Innovation and Creativity Competences – Stop and Smell the Hills

 

The Fringe has started up here in Edinburgh and the city is overflowing with the wildest, maddest, funniest expressions of creativity. And yet the most inspiring couple of days I’ve had in years were last weekend with my stepbrother on the west coast of Scotland. Mike is spending two months on a residency project on Rosneath peninsula. His studio overlooks the water, the forests and the hills Scotland is famous for. Mike’s an artist, a very talented one. Yet he’s not on the residency specifically to produce anything physical. He’s there to think. And note that I’m not saying “just to think” or “simply to think”.

Like most of us, Mike typically finds very little time to think – he’s part of the London art scene and constantly collaborating on installations or rushing somewhere trying to secure funds. When I asked him when he usually works on his own stuff, he answered, “Late at night, usually 12-2 am, or else early, 5-7am…Because no one calls. No one needs anything.”

How many of the managers I have worked with have said the same thing? As we stumble and lurch through our diaries from appointment to appointment, where do we pause to breathe let alone come up with inspiration?

One of the business buzzwords over the last few years has been innovation. As we struggle to stay ahead of the curve in ever busier, more diverse and individualised markets, we look for innovation wherever we can find it in the belief that success comes to those with the latest ideas and practices. To help us hit this elusive target, competency frameworks increasingly include competences clustered around innovation and creativity. And so we have items like risk taking, passion, optimism, tolerance of uncertainty, forecasting, managing change, synthetic thinking, collaborating, creative problem solving, technological savvy, and so on, and so on.

All of these are based on the premise that INNOVATION = CREATIVITY + ACTION.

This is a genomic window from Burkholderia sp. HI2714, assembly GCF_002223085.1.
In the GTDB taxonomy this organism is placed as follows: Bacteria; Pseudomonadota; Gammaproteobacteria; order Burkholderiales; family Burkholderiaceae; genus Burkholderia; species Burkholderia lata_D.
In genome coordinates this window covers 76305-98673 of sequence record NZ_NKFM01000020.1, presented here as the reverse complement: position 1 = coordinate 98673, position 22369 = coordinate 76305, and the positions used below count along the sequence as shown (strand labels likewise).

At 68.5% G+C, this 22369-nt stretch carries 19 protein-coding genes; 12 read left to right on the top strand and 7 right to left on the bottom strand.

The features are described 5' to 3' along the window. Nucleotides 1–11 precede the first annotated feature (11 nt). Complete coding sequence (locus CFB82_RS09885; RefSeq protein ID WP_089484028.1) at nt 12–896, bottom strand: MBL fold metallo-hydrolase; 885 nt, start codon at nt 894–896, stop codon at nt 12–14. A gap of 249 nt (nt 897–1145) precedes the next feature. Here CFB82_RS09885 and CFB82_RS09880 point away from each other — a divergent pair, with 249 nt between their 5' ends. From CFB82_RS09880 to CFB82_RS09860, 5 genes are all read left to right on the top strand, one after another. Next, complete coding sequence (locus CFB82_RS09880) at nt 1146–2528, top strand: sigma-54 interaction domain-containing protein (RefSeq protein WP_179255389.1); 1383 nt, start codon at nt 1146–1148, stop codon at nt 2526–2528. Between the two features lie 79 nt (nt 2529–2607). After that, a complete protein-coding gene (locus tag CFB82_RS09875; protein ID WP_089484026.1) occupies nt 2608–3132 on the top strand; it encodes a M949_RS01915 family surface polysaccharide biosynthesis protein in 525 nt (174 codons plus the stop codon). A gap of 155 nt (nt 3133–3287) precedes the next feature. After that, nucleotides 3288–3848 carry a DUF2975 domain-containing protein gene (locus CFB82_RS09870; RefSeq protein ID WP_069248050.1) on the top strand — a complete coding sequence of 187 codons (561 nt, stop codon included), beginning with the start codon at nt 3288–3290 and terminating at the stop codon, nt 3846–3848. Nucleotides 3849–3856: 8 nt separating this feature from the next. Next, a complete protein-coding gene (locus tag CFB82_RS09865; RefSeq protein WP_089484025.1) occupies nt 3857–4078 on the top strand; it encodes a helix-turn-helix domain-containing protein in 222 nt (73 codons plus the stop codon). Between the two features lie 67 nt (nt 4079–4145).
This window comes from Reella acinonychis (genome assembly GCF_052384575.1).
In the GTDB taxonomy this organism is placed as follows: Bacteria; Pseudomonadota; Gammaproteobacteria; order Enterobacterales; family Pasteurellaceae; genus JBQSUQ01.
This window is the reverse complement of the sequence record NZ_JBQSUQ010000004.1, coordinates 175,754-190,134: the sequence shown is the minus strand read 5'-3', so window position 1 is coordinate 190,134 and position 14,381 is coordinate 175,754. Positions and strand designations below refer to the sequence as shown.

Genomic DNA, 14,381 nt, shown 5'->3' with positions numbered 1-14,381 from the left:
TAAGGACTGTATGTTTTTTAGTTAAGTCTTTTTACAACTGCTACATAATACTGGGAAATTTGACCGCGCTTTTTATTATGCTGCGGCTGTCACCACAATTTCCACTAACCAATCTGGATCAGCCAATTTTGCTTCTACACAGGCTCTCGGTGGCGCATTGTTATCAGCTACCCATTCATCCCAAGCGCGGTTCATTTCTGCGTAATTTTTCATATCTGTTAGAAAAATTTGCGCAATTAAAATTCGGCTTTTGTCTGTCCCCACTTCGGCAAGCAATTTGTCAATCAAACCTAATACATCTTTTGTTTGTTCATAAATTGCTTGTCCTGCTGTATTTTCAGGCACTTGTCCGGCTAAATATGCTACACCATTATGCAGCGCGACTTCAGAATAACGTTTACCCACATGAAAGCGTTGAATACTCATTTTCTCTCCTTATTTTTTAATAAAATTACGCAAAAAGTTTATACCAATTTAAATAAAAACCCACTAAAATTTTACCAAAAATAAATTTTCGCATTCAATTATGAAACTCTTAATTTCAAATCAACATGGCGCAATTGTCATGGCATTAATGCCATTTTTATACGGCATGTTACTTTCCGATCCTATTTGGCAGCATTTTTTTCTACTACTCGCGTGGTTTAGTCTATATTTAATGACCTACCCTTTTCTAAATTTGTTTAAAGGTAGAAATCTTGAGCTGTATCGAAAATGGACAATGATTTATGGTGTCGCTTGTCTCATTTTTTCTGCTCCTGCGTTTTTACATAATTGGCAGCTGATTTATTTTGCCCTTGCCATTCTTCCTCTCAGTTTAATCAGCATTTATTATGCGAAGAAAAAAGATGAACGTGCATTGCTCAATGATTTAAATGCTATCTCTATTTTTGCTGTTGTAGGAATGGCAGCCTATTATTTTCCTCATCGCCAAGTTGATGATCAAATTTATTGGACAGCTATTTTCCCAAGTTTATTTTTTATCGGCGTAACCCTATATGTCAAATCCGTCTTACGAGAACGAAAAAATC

And yet rarely do I see the element of ringfencing, the idea of creating a dedicated space to think. A space to let the tortoise mind out to roam. It’s not time management as such. Most leaders I know are excellent time managers if only through necessity.

This is not a groundbreaking revelation, but sometimes the blatantly obvious needs to be said. Sometimes the game-changer is as simple as stop and smell the hills. Get out. Timetable into your day some time and some place to think. To be by yourself. Most companies do enough team brainstorming sessions already – ‘flipchart HR’ one of my coachees calls it. The group stuff can come before or after, though even here, my experience has been that too few facilitators allow time for individual reflection, often for fear of losing pace and ‘fun’ – and before you accuse me of bias, as an activist / pragmatist learner I thrive on role games and icebreakers and all the rest.

For some people this time or space comes through physical activity like running or walking. For others it is through meditation in that magical point between alpha and theta brainwaves. Some of us need someone to bounce ideas off. For others a blank wall and a pack of post-its will do. As a coach, I find myself in ‘bouncing’ conversations a lot. But I know that coaches typically only help to start the ball rolling or light up paths down which coachees find answers usually long after the coaching session.

For me, it’s the hills where inspiration comes, as literally as the meaning to ‘breathe in’. I’m a great believer in whole brain thinking. I also believe that inspiration often strikes at the unlikeliest of moments. And yet I also believe that sometimes we just need to metaphorically close the door, put the music on loud, and focus on our thoughts. Even if we’re halfway up a Munro.


About Julian King

Julian King is an international HR consultant and certified executive coach with a keen interest in intercultural matters.